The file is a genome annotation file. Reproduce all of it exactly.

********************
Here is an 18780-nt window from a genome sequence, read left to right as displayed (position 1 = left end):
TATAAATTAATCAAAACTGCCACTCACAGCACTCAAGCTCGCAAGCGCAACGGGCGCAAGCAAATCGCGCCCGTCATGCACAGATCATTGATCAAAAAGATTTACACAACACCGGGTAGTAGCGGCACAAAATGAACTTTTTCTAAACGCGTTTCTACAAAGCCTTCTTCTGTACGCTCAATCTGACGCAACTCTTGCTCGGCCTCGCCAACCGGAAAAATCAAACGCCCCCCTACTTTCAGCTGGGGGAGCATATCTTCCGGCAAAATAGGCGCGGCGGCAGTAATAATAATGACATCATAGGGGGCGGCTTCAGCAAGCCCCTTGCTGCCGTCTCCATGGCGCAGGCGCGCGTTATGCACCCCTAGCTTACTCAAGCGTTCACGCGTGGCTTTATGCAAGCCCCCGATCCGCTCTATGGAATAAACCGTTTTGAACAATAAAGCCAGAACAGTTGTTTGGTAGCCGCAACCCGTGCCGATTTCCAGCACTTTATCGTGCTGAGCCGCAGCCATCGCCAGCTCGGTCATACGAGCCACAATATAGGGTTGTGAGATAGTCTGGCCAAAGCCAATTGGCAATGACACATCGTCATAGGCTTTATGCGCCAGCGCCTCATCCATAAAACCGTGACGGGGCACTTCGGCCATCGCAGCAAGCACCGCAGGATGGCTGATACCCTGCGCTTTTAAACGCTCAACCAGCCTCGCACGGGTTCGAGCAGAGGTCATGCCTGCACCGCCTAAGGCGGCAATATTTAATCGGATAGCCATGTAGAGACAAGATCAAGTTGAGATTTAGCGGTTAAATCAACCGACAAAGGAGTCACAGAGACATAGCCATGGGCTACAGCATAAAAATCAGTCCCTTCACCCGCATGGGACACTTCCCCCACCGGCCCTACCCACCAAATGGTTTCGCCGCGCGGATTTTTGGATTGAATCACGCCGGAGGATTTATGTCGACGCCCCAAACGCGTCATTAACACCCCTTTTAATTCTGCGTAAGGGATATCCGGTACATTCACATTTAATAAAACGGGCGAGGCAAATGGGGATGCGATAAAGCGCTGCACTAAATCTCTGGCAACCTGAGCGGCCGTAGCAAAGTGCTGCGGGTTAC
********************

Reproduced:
Here is an 18780-nt window from a genome sequence, read left to right as displayed (position 1 = left end):
TATAAATTAATCAAAACTGCCACTCACAGCACTCAAGCTCGCAAGCGCAACGGGCGCAAGCAAATCGCGCCCGTCATGCACAGATCATTGATCAAAAAGATTTACACAACACCGGGTAGTAGCGGCACAAAATGAACTTTTTCTAAACGCGTTTCTACAAAGCCTTCTTCTGTACGCTCAATCTGACGCAACTCTTGCTCGGCCTCGCCAACCGGAAAAATCAAACGCCCCCCTACTTTCAGCTGGGGGAGCATATCTTCCGGCAAAATAGGCGCGGCGGCAGTAATAATAATGACATCATAGGGGGCGGCTTCAGCAAGCCCCTTGCTGCCGTCTCCATGGCGCAGGCGCGCGTTATGCACCCCTAGCTTACTCAAGCGTTCACGCGTGGCTTTATGCAAGCCCCCGATCCGCTCTATGGAATAAACCGTTTTGAACAATAAAGCCAGAACAGTTGTTTGGTAGCCGCAACCCGTGCCGATTTCCAGCACTTTATCGTGCTGAGCCGCAGCCATCGCCAGCTCGGTCATACGAGCCACAATATAGGGTTGTGAGATAGTCTGGCCAAAGCCAATTGGCAATGACACATCGTCATAGGCTTTATGCGCCAGCGCCTCATCCATAAAACCGTGACGGGGCACTTCGGCCATCGCAGCAAGCACCGCAGGATGGCTGATACCCTGCGCTTTTAAACGCTCAACCAGCCTCGCACGGGTTCGAGCAGAGGTCATGCCTGCACCGCCTAAGGCGGCAATATTTAATCGGATAGCCATGTAGAGACAAGATCAAGTTGAGATTTAGCGGTTAAATCAACCGACAAAGGAGTCACAGAGACATAGCCATGGGCTACAGCATAAAAATCAGTCCCTTCACCCGCATGGGACACTTCCCCCACCGGCCCTACCCACCAAATGGTTTCGCCGCGCGGATTTTTGGATTGAATCACGCCGGAGGATTTATGTCGACGCCCCAAACGCGTCATTAACACCCCTTTTAATTCTGCGTAAGGGATATCCGGTACATTCACATTTAATAAAACGGGCGAGGCAAATGGGGATGCGATAAAGCGCTGCACTAAATCTCTGGCAACCTGAGCGGCCGTAGCAAAGTGCTGCGGGTTAC